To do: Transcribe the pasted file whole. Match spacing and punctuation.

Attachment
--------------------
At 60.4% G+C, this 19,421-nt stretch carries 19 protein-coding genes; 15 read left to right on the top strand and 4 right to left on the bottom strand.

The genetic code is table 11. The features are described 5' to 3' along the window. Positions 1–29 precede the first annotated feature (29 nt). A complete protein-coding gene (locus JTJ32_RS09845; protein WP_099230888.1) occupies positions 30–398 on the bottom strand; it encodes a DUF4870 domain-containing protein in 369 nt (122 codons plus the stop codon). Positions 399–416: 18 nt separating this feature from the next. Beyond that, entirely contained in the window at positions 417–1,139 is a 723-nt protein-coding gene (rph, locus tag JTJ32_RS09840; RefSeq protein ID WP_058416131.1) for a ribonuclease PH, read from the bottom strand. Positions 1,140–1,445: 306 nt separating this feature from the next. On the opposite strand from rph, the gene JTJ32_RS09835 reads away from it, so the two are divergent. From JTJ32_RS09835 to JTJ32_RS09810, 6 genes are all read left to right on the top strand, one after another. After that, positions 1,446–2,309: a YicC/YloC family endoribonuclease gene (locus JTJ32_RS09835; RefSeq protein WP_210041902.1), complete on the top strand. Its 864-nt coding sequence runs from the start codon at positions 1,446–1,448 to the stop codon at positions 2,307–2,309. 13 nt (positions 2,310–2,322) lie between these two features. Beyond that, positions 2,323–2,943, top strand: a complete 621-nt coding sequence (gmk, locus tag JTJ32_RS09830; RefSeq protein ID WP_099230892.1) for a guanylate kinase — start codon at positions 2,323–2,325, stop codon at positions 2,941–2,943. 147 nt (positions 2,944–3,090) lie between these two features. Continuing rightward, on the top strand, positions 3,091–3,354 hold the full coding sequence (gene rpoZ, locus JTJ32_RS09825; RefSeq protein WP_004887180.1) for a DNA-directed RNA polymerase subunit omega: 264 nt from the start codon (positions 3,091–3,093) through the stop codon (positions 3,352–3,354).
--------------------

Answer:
At 60.4% G+C, this 19,421-nt stretch carries 19 protein-coding genes; 15 read left to right on the top strand and 4 right to left on the bottom strand.

The genetic code is table 11. The features are described 5' to 3' along the window. Positions 1–29 precede the first annotated feature (29 nt). A complete protein-coding gene (locus JTJ32_RS09845; protein WP_099230888.1) occupies positions 30–398 on the bottom strand; it encodes a DUF4870 domain-containing protein in 369 nt (122 codons plus the stop codon). Positions 399–416: 18 nt separating this feature from the next. Beyond that, entirely contained in the window at positions 417–1,139 is a 723-nt protein-coding gene (rph, locus tag JTJ32_RS09840; RefSeq protein ID WP_058416131.1) for a ribonuclease PH, read from the bottom strand. Positions 1,140–1,445: 306 nt separating this feature from the next. On the opposite strand from rph, the gene JTJ32_RS09835 reads away from it, so the two are divergent. From JTJ32_RS09835 to JTJ32_RS09810, 6 genes are all read left to right on the top strand, one after another. After that, positions 1,446–2,309: a YicC/YloC family endoribonuclease gene (locus JTJ32_RS09835; RefSeq protein WP_210041902.1), complete on the top strand. Its 864-nt coding sequence runs from the start codon at positions 1,446–1,448 to the stop codon at positions 2,307–2,309. 13 nt (positions 2,310–2,322) lie between these two features. Beyond that, positions 2,323–2,943, top strand: a complete 621-nt coding sequence (gmk, locus tag JTJ32_RS09830; RefSeq protein ID WP_099230892.1) for a guanylate kinase — start codon at positions 2,323–2,325, stop codon at positions 2,941–2,943. 147 nt (positions 2,944–3,090) lie between these two features. Continuing rightward, on the top strand, positions 3,091–3,354 hold the full coding sequence (gene rpoZ, locus JTJ32_RS09825; RefSeq protein WP_004887180.1) for a DNA-directed RNA polymerase subunit omega: 264 nt from the start codon (positions 3,091–3,093) through the stop codon (positions 3,352–3,354).